My constituents have chosen me to be their voice in Washington, and that literally means making hundreds of decisions every week. I don’t expect anyone to agree with every decision, and there are times when I have access to more information than the public. Have I taken positions that a majority of my constituents disagree with at one point or another? Probably, but that’s the beauty of democracy. Every two years, the people have a chance to reevaluate who they’ve chosen to represent them.

There’s more on the Reddit thread, including answers on the budget, unions, entitlement reform, the financial crisis and more.

House 2.0: Building out the House.gov platform with Drupal and social media

As I reported for the O’Reilly Radar yesterday, when the House chose Drupal as the preferred web content management system for House.gov, it made the “People’s House” one of the largest government institutions to move to the open source web content management platform.

The House.gov platform is moving to Drupal but House.gov itself is not on Drupal quite yet. That will probably happen in the next several months, according to Dan Weiser, communications director of the Office of the Chief Administrative Officer in the United States House of Representatives.

In the meantime, the incoming Congressmen and Congresswomen do appear to have adopted Drupal as the platform for their official websites. For instance, Congresswoman Colleen Hanabusa‘s site, below, uses one of several templates on the Drupal platform. Notably, each of the new sites includes default modules for the leaders in the respective verticals in the social media world: Flickr, YouTube, Twitter and Facebook.

Some questions remain about the cost and choices that representatives have as they choose their online Web presences. As NextGov reported today, while House websites can move to the open source platform – they don’t have to do so.

Given the context of citizens turning to the Internet for government information, data and services in increasing numbers, however, a well-designed Congressional website with clear connections to the various digital outposts has moved from a “nice to have” to a “must have” in the eyes of the digitally connected. (For citizens on the other side of the digital divide, the House switchboards are still available via phone call at (202) 224-3121 or TTY: (202) 225-1904).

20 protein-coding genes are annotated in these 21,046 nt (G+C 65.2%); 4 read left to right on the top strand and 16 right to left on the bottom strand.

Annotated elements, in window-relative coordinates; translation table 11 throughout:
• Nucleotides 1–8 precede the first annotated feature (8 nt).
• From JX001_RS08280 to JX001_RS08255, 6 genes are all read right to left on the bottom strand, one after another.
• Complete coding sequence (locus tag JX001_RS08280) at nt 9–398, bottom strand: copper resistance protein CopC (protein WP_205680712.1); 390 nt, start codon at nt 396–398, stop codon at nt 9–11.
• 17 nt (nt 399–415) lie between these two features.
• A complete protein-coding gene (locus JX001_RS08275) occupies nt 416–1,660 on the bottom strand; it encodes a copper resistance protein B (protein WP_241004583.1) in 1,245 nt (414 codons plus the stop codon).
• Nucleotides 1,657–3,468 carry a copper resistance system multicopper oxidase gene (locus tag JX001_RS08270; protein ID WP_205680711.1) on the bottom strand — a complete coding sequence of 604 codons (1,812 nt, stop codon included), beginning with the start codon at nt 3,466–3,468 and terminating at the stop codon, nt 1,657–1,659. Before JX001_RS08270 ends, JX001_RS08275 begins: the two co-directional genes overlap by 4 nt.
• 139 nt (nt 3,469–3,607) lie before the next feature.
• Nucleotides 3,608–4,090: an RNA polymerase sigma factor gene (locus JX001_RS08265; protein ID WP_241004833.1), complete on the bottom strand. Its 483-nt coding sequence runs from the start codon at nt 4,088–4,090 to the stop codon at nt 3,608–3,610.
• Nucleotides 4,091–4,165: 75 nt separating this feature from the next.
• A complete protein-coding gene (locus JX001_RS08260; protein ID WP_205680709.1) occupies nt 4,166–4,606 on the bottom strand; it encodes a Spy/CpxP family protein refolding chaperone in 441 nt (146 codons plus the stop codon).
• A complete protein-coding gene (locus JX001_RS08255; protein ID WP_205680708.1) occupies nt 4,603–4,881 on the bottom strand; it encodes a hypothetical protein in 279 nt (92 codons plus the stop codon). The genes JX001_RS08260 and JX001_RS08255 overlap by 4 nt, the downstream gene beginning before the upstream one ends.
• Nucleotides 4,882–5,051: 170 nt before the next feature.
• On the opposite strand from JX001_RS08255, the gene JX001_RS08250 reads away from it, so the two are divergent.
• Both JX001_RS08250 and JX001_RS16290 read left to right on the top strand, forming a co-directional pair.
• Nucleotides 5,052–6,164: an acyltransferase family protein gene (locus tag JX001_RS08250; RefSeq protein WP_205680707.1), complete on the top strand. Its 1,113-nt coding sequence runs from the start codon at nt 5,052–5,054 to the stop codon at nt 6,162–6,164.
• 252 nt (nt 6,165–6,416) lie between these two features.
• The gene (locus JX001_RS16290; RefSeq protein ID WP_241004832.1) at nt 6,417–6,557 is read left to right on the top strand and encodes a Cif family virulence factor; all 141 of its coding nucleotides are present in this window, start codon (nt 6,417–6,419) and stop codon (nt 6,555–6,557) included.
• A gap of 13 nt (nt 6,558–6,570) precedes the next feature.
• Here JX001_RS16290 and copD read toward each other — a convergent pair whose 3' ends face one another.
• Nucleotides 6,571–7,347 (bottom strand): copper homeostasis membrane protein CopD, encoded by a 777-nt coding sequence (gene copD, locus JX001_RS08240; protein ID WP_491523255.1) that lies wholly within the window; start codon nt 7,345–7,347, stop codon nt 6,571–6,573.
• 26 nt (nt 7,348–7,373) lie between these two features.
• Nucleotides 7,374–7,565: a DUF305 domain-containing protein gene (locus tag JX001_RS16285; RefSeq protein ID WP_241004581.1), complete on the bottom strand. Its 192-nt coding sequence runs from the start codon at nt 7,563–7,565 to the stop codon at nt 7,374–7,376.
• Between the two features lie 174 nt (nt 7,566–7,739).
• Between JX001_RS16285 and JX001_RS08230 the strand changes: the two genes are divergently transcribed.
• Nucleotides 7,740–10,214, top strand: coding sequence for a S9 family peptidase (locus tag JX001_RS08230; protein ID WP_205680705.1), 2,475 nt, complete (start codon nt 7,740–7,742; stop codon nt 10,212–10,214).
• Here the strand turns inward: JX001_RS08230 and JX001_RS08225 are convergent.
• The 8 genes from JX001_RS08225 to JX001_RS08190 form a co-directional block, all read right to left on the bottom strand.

If that’s a given, then the question is then why Drupal is now the preferred web hosting environment for the House. On that count, “Drupal was chosen because it is open source and widely accepted, therefore allows Members to leverage a large community of programmers which gives them more choices and innovation,” wrote Weiser in an email. “It should also be noted that Members still will have the option to use other platforms.”

Weiser told NextGov that, because, Drupal developers are in every member’s district, “that hopefully means expanded choice and more innovation for our members.”

The current content management system limits the choice of site programmer as well as innovation, said Dan Weiser, communications director for the chief administrative officer, in an e-mail. Drupal, which uses a common framework and code that can be customized, will allow members to leverage a large community of programmers, providing more opportunities for innovation, he added.

The House expects to save some money with the transition to Drupal, since the chief administrative officer will manage the infrastructure and members pay vendors only for development time, Weiser said.

The inclusion of social media is also no longer a novelty in the beginning of 2011. “We expected there would be interest by the incoming freshmen to have social media on their sites; it just seemed natural to offer the option,” wrote Weiser.

[Disclosure: One of the vendors involved in the House’s Drupal effort is Acquia. O’Reilly AlphaTech Ventures is an investor in Acquia.]